At least 110,000 vehicles were registered in the late 1980s, including about 71,000 automobiles or light vehicles, 30,000 heavy trucks, and 9,000 buses. In addition, the government reported about 50,000 motorbikes, 18,000 jeeps, 27,000 vans, and 37,000 light or flatbed trucks. Flotas (large buses) operated primarily in rural areas, and micros (small buses) operated throughout the country; taxis existed in larger cities. Many Indians in the highlands, however, still used llamas as a main means of transporting loads, such as market produce.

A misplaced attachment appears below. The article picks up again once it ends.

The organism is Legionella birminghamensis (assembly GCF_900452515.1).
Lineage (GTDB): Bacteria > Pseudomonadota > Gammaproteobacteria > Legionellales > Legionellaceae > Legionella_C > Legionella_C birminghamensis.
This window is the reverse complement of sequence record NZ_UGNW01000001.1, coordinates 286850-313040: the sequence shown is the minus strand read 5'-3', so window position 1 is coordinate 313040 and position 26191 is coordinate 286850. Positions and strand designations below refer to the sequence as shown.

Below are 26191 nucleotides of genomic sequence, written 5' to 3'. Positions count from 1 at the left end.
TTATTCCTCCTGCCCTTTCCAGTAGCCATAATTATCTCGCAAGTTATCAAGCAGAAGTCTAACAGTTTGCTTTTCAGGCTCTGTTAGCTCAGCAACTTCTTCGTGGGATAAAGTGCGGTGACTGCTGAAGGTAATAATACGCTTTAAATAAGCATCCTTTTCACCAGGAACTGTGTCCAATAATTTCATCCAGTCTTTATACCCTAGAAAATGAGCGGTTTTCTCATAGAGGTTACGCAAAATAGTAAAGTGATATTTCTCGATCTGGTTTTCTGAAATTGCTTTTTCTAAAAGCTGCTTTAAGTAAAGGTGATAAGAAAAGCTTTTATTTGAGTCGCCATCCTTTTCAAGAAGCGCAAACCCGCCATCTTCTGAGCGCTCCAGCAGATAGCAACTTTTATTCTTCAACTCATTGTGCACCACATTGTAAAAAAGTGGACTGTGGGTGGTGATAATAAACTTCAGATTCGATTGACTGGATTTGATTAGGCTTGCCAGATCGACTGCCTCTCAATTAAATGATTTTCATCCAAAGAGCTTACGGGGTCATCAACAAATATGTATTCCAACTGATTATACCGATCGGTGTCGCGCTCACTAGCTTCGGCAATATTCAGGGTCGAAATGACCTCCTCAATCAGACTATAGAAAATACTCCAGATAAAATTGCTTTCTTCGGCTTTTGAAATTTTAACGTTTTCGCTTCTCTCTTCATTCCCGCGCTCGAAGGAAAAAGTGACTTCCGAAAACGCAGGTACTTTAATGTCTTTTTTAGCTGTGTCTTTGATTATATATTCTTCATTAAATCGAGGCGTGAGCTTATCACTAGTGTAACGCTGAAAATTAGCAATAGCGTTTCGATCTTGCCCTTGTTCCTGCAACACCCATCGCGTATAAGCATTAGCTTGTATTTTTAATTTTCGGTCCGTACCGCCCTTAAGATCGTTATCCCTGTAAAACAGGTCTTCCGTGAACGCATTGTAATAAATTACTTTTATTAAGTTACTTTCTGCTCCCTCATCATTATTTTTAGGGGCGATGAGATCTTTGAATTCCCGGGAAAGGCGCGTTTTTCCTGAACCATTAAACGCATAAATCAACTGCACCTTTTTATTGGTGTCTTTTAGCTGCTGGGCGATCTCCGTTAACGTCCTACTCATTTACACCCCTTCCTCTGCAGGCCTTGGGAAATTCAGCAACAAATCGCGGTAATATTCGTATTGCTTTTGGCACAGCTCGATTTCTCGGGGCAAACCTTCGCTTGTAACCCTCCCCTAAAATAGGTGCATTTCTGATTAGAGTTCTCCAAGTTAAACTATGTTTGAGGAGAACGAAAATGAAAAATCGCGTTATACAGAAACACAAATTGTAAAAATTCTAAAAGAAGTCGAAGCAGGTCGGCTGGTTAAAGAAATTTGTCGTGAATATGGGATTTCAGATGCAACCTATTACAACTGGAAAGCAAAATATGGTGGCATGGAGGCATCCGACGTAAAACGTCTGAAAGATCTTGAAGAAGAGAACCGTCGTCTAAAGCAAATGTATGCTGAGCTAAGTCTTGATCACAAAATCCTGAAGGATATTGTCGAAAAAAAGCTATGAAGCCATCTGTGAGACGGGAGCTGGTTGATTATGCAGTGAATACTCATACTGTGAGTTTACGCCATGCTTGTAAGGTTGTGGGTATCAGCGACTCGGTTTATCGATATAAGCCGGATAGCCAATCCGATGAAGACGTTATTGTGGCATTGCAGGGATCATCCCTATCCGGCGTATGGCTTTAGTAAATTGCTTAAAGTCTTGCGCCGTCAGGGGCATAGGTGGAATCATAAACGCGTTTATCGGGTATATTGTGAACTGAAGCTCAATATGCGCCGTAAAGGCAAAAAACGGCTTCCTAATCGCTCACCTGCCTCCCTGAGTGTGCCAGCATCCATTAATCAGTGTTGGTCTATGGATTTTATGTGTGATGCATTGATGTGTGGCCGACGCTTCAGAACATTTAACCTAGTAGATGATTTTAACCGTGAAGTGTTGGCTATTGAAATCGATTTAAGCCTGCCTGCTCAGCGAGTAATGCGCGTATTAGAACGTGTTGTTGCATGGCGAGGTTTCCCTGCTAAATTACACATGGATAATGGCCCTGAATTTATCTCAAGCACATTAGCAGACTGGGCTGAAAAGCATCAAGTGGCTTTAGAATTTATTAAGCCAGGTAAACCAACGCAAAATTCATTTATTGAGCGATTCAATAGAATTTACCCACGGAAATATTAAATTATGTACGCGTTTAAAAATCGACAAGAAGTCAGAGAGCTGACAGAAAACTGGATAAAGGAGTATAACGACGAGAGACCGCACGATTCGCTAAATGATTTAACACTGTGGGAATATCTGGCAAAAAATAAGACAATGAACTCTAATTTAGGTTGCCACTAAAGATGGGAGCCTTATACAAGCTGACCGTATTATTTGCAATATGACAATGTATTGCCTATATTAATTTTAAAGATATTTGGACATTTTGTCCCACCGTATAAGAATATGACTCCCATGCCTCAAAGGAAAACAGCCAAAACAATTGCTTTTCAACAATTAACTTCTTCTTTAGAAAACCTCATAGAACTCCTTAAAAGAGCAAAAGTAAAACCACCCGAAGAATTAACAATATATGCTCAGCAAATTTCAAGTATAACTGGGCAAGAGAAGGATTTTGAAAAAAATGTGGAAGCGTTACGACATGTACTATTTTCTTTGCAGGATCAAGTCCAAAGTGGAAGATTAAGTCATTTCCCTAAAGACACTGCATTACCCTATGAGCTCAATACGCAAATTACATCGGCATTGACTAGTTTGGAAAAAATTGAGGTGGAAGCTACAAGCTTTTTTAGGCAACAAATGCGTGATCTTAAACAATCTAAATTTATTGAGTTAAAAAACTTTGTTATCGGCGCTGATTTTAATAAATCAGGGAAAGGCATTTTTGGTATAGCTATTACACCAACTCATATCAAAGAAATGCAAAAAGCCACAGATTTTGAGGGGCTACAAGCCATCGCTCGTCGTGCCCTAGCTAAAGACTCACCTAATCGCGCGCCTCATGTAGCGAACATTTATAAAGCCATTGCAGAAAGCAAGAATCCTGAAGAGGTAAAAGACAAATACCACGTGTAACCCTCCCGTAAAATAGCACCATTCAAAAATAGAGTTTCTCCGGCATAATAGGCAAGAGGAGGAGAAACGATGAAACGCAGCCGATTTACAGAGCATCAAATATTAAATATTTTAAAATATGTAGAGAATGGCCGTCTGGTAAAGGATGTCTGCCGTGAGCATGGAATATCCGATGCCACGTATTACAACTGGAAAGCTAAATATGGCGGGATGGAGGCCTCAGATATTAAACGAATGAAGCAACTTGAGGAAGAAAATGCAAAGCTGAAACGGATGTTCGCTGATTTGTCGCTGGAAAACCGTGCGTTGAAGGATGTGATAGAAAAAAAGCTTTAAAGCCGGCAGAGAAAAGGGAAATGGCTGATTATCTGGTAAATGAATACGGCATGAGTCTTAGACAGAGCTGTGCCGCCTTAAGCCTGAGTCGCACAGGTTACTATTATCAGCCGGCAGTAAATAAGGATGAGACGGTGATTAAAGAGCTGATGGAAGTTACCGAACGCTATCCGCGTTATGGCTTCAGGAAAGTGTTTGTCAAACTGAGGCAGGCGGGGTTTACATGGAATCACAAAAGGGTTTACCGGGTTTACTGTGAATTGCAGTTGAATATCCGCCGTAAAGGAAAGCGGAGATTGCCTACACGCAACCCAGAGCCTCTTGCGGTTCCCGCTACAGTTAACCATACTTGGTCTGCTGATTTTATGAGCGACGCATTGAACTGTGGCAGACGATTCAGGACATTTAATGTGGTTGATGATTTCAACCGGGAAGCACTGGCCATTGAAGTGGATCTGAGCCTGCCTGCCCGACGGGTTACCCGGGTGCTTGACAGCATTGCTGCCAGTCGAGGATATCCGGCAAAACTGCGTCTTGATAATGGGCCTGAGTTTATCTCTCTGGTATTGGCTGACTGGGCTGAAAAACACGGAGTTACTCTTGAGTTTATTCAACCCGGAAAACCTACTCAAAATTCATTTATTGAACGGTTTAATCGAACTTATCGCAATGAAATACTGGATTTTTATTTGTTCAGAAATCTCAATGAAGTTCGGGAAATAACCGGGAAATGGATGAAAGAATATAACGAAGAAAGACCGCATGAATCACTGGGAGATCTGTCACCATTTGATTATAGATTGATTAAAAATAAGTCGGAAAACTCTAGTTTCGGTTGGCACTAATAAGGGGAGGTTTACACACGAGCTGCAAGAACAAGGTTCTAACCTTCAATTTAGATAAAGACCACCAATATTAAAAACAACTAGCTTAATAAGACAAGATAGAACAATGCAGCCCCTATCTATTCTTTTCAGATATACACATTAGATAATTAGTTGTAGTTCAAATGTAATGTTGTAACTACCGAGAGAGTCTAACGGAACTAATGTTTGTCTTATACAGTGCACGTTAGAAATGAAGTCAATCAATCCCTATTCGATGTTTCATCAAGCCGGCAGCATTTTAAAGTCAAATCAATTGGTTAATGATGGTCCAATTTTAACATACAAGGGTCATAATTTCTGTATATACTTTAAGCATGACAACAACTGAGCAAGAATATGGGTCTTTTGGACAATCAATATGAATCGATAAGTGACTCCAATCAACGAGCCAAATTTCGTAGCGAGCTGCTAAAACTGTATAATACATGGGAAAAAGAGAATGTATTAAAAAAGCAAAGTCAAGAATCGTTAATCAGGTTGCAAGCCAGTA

The most important transport system for external trade, excluding gas and oil pipelines, was the railroad. The country's rail system grew in stride with the tin industry, and the first railroad from Oruro to Antofagasta, Chile, opened in the 1880s (see Reconstruction and the Rule of the Conservatives , ch. 1). The railroad later extended from Oruro to the cities of La Paz, Cochabamba, and Potosí. In 1913 a railroad from La Paz to Arica, Chile, also was opened, and by the 1950s the last major rail system from Santa Cruz to São Paulo, Brazil, was completed. By the late 1980s, Bolivia possessed an extensive but aging rail system that operated over 3,700 kilometers of rail and carried over 535 million tons of freight and 2.4 million passengers a year. The National Railroad Enterprise (Empresa Nacional de Ferrocarriles--Enfe) operated the dilapidated system, which had been subject to World Bank rehabilitation schemes since 1970. Government policies emphasized the continued upgrading of the railroad and plans to join the Atlantic and Pacific coasts by rail. In 1988 the Argentine Railroad Company (Ferrocarriles Argentinos) began work on the Expreso del Sud railline, which would connect Buenos Aires with La Paz and eventually Matarani, Peru, to form the Liberators of America Corridor (Corredor Libertadores de América), the first Atlantic-Pacific railroad in South America. The Bolivian government also contemplated another transoceanic railroad linking Santa Cruz to Cochabamba and thus integrating its Andean and lowland railroads.